Now, I’ve blogged about this before, but I’ve seen a lot of people on here lately complaining that they’re feeling depressed, or unmotivated, that they’re just going through the motions and really, wasn’t quitting drinking supposed to have the opposite effect? And, all I can say is, it takes time. YOU HAVE TO GIVE IT TIME. You have to live through the “blah” period. For me, that lasted for a good 1.5 years. I’m sorry, but it’s the truth. My innate motivation–you know, how I used to “get pumped” to work out, to job search, to plan a trip to Greece…because these things are inherently worthy of doing–took some time to return.

I journaled a lot. I felt sorry for myself a lot. But, I also just went through the motions, and there’s a LOT to be said for just doing what needs to be done. I made a lot of to-do lists, and then, finally stopped berating myself for not getting to much of what was on my list. I just didn’t drink. Sometimes I’d go to bed early; a lot of times I did only what needed to be done in terms of work (I didn’t make very much money last year–haha); I bitched to my boyfriend; I took long walks with my dogs (they are my “higher power,” I swear); I ate a lot of sweets; I drank a shit-ton of Diet Coke. There were treats in the form of trips and hikes and lazy days on the beach–which were sometimes (often) clouded by me feeling bad or guilty about taking time off to heal, or not being capable of enjoying the moment. It just takes time, and constant effort. But, mostly, it just takes doing it, and going through the motions. Believe me, you will NOT be going through the motions forever, even though you’re convinced that things will never feel good again and you might as well drink because there is NO WAY you’re not drinking and putting up with this shit forever.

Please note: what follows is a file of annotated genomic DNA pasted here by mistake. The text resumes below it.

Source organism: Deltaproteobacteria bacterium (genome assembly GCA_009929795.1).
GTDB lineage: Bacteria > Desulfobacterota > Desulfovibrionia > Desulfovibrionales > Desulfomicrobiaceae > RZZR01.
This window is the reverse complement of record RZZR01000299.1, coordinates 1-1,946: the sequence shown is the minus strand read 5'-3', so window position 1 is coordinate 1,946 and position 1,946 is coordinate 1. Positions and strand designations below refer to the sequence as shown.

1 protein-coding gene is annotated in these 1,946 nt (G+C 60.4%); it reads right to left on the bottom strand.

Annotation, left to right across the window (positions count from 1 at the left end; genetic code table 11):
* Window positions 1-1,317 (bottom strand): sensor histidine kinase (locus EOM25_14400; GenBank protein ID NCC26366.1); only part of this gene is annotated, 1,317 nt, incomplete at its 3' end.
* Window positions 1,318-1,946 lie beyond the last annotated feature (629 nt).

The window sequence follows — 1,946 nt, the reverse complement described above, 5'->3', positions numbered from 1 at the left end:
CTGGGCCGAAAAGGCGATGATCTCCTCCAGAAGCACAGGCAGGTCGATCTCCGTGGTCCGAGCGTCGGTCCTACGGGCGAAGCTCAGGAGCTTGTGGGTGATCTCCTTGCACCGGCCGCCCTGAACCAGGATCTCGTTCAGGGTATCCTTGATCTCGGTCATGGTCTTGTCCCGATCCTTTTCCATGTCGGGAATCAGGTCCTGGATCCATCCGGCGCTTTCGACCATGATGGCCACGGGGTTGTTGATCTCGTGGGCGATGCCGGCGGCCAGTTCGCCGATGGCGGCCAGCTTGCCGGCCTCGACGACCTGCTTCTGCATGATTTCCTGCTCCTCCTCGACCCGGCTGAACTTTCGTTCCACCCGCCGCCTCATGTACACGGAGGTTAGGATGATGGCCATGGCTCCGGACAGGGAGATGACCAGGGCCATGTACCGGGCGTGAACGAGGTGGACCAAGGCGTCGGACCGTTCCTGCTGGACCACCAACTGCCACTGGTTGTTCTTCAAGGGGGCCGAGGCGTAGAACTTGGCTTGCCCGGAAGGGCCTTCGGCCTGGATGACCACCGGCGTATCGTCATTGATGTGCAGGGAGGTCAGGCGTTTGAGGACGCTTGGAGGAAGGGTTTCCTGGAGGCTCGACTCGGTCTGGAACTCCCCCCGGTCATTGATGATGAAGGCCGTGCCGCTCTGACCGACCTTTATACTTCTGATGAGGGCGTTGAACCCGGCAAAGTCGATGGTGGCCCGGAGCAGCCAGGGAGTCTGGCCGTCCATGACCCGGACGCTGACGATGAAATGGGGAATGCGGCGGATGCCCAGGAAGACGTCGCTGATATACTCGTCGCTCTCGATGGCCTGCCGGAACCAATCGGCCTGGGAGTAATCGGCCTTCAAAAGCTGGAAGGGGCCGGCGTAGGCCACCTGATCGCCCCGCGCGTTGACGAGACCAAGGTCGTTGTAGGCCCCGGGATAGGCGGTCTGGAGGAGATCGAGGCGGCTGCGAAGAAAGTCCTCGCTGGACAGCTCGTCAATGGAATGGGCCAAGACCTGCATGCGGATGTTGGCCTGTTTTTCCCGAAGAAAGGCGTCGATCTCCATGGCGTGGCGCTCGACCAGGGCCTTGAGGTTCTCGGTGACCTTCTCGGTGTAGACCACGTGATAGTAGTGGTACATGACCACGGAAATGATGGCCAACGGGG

It’s like a really bad breakup: one day, you’ll just move on. One day, you’ll wake up and the gut-ache will have dissipated, poof, gone. One day, you’ll be like, Oh, well, he was a fucking asshole anyway. One day, you’ll say, Huh, I think I’m gonna wear some lipstick today, and maybe even some short shorts. HA.

Your motivation–spark, enthusiasm, desire to do, and to go, and to achieve–will come back. But it’s going to take time, healing time. It wasn’t until I gave myself a SOLID 7, 8, 9 months (and this was AFTER a solid 2, and then, 6 months first-tries at getting sober) that I started to see my thinking change. To feel butterflies again. YES, I’d actually feel butterflies once in a while (when was the last time I felt butterflies, in the ’90s?) thinking about the trip I was going to take, the book I was going to write, the new job I was going to apply for and work.

I’m still just starting to come back, but I am coming back. I have found myself having more random man-on-street conversations, being open to socializing; applying for jobs and not feeling like I can’t do them (that was scary, having so little self-confidence when it came to work, which was always “my thing”); in general, feeling at ease in my own skin again. Thinking back, I wonder, why did I make it so hard? Why was I just so…weird all the time? Not “myself?” Literally beside myself? Because getting sober–and PAWS–sucks, that’s why. But, it’s not going to suck all the time, and it’s definitely not going to suck forever. And, you will get through this. You have to. If you keep not drinking!